Nutrition assessment
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Rates of malnutrition in Bangladesh are among the highest in the world. More than 54% of preschool-age children, equivalent to more than 9.5 million children, are stunted, 56% are underweight and more than 17% are wasted. Although all administrative divisions were affected by child malnutrition there were important differences in the prevalences of the three anthropometric indicators. The prevalence of underweight ranged from 49.8% in Khulna to 64.0% in Sylhet which also showed the highest prevalence of stunting (61.4%) and wasting (20.9%). Despite the high levels, rates of stunting have declined steadily over the past 10 years.

Bangladeshi children also suffer from high rates of micronutrient deficiencies, particularly vitamin A, iron, iodine and zinc deficiency. Bangladesh should be commended for making significant progress in reducing vitamin A deficiency (VAD) among preschool children over the past 15 years; however, consumption of vitamin A rich foods is still low, suggesting that the underlying causes of VAD require further attention and support. Anemia is also highly prevalent among children in Bangladesh and few programs have been initiated to improve their iron status.

Malnutrition among women is also extremely prevalent in Bangladesh. More than 50 percent of women suffer from chronic energy deficiency and studies suggest that there has been little improvement in women's nutritional status over the past 20 years. As observed for children there were important differences in the prevalence of women malnutrition among administrative divisions. The prevalence of women with a BMI<18.5 kg/m2 ranged from 47.6% in Khulna to 59.6% in Sylhet. Clinical VAD is common among women of reproductive age and during pregnancy. Sub-clinical VAD and anemia are also highly prevalent among pregnant and lactating women. Programs in Bangladesh also need to begin to incorporate components for adolescents and school-age children who will also benefit from improvements in nutrition.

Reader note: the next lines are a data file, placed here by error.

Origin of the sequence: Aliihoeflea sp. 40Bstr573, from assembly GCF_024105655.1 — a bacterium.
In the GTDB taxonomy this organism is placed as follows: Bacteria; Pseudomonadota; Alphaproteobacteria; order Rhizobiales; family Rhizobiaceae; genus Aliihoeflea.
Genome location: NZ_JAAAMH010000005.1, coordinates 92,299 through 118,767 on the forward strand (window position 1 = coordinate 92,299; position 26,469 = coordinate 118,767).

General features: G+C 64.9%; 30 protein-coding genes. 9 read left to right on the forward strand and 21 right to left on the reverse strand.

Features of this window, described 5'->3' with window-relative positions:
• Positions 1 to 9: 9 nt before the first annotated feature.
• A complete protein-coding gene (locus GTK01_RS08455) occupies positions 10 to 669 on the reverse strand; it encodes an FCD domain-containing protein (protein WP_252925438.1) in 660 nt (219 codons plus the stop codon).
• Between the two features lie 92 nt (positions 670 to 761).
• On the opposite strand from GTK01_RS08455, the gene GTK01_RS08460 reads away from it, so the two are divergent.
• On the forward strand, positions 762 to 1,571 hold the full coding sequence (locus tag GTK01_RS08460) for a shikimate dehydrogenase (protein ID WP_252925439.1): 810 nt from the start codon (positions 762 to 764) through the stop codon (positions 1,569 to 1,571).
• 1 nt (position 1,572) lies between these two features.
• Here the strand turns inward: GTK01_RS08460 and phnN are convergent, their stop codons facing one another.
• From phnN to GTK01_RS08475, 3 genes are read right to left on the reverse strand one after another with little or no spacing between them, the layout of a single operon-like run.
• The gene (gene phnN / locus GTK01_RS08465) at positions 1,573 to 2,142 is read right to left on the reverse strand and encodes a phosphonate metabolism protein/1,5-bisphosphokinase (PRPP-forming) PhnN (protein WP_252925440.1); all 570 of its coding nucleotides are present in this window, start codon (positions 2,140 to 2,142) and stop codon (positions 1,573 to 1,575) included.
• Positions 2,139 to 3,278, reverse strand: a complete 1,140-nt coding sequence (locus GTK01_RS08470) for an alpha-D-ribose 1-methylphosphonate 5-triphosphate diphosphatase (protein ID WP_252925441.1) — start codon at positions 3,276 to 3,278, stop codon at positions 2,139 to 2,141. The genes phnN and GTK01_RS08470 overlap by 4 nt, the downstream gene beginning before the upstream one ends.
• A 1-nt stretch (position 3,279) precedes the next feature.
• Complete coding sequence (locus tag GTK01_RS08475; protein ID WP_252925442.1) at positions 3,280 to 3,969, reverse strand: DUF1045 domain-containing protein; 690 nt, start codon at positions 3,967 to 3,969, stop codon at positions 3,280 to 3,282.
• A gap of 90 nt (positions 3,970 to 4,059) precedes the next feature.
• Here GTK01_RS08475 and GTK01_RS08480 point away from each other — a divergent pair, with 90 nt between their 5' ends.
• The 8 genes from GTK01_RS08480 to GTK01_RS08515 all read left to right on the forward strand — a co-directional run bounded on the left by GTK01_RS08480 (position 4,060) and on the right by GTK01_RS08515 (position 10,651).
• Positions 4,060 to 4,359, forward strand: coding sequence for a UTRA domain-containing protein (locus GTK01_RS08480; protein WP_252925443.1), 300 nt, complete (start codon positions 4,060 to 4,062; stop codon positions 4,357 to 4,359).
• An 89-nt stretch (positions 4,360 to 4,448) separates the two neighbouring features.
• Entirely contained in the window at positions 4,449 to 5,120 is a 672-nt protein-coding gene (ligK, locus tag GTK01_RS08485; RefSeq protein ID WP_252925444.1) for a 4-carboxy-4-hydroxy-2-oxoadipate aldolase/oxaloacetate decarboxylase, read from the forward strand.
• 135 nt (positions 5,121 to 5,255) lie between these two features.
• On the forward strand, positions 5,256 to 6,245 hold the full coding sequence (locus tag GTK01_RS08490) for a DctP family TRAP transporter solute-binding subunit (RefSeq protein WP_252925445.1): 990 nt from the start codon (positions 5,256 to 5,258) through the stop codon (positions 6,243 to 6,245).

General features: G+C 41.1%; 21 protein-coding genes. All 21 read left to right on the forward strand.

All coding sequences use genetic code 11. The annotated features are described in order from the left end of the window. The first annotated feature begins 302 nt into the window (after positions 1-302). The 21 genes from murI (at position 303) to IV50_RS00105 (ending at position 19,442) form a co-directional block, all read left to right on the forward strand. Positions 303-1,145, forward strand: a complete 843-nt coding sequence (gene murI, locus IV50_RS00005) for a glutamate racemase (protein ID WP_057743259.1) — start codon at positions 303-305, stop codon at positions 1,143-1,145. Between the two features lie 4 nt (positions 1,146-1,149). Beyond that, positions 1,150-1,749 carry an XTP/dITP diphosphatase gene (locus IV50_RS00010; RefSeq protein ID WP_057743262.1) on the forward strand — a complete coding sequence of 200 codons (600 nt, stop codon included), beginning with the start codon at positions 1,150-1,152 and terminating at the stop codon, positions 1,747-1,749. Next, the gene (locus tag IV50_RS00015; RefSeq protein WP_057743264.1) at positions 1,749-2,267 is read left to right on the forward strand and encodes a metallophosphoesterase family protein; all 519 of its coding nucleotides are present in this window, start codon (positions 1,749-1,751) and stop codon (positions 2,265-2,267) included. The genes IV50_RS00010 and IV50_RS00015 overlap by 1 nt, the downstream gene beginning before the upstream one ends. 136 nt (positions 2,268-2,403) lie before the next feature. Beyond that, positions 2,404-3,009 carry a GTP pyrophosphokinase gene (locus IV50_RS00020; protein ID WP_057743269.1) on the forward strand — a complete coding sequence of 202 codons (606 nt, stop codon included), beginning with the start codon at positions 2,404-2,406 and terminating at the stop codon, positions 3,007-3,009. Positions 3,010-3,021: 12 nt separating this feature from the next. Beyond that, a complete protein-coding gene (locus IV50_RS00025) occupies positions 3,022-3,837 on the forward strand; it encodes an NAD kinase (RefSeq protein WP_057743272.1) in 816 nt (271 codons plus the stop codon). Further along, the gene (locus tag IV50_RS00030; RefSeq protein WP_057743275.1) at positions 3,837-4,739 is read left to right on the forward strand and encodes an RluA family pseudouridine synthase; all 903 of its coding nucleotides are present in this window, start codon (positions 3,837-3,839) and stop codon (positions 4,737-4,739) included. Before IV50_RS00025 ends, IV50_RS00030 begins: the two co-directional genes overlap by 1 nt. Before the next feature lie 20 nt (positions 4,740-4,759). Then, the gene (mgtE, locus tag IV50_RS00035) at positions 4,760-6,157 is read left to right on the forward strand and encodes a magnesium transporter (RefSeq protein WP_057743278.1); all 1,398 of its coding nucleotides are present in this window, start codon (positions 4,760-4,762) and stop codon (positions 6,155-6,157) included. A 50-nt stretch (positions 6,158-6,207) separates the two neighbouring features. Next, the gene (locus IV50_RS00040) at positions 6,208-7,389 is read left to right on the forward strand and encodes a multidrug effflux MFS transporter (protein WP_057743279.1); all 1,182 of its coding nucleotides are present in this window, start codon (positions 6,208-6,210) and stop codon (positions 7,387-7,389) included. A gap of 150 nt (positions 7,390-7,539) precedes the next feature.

Improving nutrition can have a significant impact on survival as well as physical and cognitive development and productivity. Good nutrition, comprising adequate quality and quantity of food intake and reduction of illness is also a basic human right and is an essential input for economic development.

Significant progress has been made in cereal production in Bangladesh over the past decades. However, the rapid population growth and resulting high and growing food requirements pose a difficult challenge given the limited availability of cultivable land in Bangladesh. Re-occurring disasters further complicate the stability of food production. Recently the gouvernment of Bangladesh and interested organisations have started to encourage non-cereal food production and consumption along with food self-sufficiency. Greater attention is being given to supportive policies for agriculture input, research on non-cereal crops, and commercial and homestead promotion of poultry and fruits/vegetables are receiving greater attention. There is a clear need to diversify food sources both in terms of land/environmental sustainability, development of the rural economy and increased consumption to achieve improvements in the nutritional status of the people of Bangladesh.